11. In situ assessment of the contact angles of nanoparticles adsorbed at fluid interfaces by multiple angle of incidence ellipsometry.

    Science.gov (United States)

    Stocco, Antonio; Su, Ge; Nobili, Maurizio; In, Martin; Wang, Dayang

    2014-09-28

    Here multiple angle of incidence ellipsometry was successfully applied to in situ assess the contact angle and surface coverage of gold nanoparticles as small as 18 nm, coated with stimuli-responsive polymers, at water-oil and water-air interfaces in the presence of NaCl and NaOH, respectively. The interfacial adsorption of the nanoparticles was found to be very slow and took days to reach a fairly low surface coverage. For water-oil interfaces, in situ nanoparticle contact angles agree with the macroscopic equilibrium contact angles of planar gold surfaces with the same polymer coatings, whilst for water-air interfaces, significant differences have been observed.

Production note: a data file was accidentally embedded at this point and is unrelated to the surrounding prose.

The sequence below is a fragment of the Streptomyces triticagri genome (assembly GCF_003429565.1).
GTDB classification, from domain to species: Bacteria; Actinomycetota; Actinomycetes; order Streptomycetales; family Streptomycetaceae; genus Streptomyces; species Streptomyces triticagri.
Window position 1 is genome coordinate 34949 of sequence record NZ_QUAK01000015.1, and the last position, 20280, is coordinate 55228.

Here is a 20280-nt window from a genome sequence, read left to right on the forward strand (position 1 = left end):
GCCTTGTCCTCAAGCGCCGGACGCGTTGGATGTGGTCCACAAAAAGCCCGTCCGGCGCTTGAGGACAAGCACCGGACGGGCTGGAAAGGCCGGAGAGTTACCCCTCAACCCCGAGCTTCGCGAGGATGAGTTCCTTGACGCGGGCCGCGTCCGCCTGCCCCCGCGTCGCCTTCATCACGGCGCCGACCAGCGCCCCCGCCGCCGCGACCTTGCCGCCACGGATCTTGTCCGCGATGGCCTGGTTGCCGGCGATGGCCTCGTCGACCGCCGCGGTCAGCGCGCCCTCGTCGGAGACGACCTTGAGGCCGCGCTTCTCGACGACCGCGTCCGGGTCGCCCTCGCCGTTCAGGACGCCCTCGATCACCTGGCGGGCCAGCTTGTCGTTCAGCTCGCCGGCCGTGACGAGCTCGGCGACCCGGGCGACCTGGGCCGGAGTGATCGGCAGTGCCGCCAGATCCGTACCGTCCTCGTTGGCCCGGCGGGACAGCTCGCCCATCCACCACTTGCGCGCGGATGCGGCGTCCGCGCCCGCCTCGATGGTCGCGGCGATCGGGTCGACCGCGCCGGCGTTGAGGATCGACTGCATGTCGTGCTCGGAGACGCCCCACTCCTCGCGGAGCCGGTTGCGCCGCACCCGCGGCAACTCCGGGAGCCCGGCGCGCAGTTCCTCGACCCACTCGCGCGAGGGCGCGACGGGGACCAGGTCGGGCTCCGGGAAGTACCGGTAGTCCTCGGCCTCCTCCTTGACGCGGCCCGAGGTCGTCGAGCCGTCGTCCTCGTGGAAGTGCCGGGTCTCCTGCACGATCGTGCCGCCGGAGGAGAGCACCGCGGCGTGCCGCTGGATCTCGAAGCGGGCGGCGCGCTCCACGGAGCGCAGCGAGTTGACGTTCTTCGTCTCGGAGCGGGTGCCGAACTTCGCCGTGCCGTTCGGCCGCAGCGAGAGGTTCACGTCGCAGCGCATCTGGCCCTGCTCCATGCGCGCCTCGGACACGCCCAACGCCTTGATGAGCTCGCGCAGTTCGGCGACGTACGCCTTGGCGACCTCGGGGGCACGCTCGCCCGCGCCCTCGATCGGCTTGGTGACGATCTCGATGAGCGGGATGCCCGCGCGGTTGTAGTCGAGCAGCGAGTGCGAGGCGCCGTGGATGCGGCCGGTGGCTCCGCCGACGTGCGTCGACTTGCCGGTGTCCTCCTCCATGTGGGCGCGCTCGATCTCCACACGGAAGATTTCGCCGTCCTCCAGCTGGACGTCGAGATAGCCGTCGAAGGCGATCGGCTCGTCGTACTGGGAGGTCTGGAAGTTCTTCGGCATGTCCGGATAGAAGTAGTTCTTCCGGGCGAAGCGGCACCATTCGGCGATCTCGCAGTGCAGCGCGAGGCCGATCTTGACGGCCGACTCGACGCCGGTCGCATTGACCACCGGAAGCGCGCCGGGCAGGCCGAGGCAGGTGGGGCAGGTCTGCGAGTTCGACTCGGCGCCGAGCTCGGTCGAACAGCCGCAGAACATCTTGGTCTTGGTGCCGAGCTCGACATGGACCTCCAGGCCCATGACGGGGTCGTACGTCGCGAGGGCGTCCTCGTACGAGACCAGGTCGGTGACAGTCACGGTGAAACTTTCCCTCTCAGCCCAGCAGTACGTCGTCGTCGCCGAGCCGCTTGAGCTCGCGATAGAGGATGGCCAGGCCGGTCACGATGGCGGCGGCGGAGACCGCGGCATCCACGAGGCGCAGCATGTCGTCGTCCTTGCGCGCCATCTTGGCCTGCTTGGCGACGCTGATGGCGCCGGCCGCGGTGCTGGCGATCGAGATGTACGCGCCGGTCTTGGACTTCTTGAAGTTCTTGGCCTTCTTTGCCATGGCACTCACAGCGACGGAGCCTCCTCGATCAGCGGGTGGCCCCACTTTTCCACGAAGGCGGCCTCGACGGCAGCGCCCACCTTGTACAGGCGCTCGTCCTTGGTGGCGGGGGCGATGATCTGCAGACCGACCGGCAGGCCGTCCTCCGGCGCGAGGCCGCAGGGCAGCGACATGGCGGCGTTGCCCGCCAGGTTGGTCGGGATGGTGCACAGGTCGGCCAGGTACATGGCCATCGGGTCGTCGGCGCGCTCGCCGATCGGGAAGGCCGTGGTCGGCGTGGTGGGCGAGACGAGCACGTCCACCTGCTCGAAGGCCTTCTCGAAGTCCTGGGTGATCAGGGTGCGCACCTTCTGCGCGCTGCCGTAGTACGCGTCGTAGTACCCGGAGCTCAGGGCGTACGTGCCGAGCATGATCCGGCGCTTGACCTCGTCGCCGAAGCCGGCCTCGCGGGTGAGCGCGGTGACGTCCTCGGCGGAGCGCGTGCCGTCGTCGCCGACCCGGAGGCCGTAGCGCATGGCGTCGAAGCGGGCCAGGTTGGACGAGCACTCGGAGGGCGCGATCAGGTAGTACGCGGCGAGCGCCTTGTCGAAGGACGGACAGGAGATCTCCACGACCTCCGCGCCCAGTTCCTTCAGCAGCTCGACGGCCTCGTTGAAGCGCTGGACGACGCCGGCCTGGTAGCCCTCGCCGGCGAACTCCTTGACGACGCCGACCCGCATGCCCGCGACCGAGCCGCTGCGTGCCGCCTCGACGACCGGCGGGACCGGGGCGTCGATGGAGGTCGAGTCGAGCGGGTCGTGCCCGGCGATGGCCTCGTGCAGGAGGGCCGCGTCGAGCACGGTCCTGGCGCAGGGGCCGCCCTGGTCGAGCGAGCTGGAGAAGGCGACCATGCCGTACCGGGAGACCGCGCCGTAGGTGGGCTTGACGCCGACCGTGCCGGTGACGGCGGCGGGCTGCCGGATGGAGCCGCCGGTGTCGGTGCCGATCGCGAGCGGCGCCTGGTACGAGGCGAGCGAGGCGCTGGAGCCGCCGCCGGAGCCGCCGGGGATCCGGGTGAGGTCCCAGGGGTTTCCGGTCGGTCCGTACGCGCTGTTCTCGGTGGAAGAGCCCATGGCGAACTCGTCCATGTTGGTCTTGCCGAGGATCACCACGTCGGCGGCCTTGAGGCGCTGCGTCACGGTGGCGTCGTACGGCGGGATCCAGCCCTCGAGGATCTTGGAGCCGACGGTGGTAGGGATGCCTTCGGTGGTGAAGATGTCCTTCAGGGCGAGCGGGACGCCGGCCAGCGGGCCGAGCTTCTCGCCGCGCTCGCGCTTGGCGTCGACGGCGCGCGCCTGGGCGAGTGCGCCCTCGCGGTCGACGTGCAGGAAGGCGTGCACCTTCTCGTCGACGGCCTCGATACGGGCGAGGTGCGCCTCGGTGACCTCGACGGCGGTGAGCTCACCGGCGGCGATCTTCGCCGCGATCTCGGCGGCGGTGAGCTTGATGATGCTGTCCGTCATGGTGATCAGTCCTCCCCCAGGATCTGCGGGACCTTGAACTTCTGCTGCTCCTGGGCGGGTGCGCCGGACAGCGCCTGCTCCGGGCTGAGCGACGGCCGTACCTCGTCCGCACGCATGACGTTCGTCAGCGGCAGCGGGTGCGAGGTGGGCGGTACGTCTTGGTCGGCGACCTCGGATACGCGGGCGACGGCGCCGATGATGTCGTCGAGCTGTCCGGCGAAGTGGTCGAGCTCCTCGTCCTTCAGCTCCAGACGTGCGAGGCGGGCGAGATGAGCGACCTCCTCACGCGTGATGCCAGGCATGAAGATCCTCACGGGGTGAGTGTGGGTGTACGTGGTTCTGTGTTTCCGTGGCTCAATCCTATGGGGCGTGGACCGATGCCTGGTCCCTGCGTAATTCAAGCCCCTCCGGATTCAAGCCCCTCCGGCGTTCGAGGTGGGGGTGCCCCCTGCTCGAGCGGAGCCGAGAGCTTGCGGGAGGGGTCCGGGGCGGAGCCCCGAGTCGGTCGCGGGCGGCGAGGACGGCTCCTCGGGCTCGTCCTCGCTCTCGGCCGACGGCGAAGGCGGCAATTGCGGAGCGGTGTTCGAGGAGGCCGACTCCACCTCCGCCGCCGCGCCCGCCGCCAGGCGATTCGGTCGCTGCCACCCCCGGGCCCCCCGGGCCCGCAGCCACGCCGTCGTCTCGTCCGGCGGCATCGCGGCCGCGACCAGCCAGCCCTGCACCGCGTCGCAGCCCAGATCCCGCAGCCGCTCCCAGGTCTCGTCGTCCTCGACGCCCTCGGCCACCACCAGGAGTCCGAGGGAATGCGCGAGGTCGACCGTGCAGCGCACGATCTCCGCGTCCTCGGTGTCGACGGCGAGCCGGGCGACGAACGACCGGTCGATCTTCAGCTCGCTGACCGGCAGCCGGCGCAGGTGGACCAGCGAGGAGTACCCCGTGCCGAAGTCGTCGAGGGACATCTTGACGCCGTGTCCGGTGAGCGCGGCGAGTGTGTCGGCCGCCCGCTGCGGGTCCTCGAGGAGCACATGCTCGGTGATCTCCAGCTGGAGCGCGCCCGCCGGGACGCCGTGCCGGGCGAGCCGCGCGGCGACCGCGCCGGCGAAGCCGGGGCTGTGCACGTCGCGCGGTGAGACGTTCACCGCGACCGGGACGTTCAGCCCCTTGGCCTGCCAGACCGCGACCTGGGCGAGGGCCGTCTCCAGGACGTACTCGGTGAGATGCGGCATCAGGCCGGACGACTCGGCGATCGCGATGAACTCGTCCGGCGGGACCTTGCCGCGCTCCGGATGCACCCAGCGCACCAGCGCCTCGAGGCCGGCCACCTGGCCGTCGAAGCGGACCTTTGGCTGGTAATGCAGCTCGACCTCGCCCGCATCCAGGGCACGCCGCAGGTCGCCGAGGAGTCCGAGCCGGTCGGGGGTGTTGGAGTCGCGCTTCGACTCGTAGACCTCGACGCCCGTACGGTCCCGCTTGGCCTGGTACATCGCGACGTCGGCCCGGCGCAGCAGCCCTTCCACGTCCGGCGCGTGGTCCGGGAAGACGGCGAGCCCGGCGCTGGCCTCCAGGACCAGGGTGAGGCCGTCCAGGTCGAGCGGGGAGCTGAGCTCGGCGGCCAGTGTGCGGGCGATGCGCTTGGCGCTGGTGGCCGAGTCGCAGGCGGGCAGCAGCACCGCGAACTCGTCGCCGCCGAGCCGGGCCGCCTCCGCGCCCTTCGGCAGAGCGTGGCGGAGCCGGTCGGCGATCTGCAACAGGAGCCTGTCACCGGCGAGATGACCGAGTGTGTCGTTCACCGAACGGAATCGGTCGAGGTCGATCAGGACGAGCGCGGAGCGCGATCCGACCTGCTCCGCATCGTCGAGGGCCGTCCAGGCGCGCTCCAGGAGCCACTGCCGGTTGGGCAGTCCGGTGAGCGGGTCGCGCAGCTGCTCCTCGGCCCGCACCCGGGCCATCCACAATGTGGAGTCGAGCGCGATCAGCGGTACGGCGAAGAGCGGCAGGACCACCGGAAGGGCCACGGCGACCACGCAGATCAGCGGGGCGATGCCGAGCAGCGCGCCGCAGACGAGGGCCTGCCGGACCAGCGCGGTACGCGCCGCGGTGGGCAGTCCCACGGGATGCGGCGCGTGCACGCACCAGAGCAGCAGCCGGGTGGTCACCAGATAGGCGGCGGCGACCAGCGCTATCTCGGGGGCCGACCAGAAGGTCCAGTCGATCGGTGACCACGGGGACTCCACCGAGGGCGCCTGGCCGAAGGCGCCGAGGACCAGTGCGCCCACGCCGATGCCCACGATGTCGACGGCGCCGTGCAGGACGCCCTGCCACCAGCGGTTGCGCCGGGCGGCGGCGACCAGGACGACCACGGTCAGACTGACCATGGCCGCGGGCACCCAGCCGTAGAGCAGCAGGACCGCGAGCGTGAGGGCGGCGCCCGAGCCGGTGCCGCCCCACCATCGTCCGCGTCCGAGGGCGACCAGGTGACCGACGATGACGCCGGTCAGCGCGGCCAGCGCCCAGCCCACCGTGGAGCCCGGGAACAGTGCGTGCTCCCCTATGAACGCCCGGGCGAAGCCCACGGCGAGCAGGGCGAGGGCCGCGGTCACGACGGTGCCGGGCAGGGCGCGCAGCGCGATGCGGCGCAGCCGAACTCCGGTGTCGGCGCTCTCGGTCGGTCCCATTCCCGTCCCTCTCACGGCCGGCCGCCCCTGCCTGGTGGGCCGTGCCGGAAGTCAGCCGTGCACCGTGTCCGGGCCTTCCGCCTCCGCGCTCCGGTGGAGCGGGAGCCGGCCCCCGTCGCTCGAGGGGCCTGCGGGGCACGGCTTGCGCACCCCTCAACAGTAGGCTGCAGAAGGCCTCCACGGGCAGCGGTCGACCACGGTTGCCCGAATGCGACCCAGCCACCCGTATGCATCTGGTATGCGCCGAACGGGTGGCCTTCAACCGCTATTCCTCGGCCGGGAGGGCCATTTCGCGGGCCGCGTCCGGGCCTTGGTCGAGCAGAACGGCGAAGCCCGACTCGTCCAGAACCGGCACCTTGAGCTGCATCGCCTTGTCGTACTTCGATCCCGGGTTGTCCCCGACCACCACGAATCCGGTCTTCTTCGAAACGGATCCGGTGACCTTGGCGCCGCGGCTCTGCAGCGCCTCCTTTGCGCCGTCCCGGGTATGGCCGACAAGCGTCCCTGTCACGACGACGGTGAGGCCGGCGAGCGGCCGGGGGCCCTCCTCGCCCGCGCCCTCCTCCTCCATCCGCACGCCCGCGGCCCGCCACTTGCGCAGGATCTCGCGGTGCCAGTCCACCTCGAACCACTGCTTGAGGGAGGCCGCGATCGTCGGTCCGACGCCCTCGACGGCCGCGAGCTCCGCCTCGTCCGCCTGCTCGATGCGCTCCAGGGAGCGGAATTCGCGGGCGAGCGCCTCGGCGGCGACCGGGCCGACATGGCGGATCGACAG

12. Water slippage versus contact angle: a quasiuniversal relationship.

    Science.gov (United States)

    Huang, David M; Sendner, Christian; Horinek, Dominik; Netz, Roland R; Bocquet, Lydéric

    2008-11-28

    Using molecular dynamics simulations of an atomistic water model, we study the interfacial hydrodynamic slippage of water at various hydrophobic surfaces, both organic (silane monolayers) and inorganic (diamondlike and Lennard-Jones models). The measured slip lengths range from nanometers to tens of nanometers. Slip lengths on different surfaces are found to collapse nearly onto a single curve as a function of the static contact angle characterizing the surface wettability, thereby suggesting a quasiuniversal relationship. This dependence is rationalized on the basis of a simple scaling description of the fluid-solid friction at the microscopic level. The link between slippage and water depletion at hydrophobic surfaces is clarified. These results shed light on the controversy over experimental measurements of the slip length at smooth hydrophobic surfaces.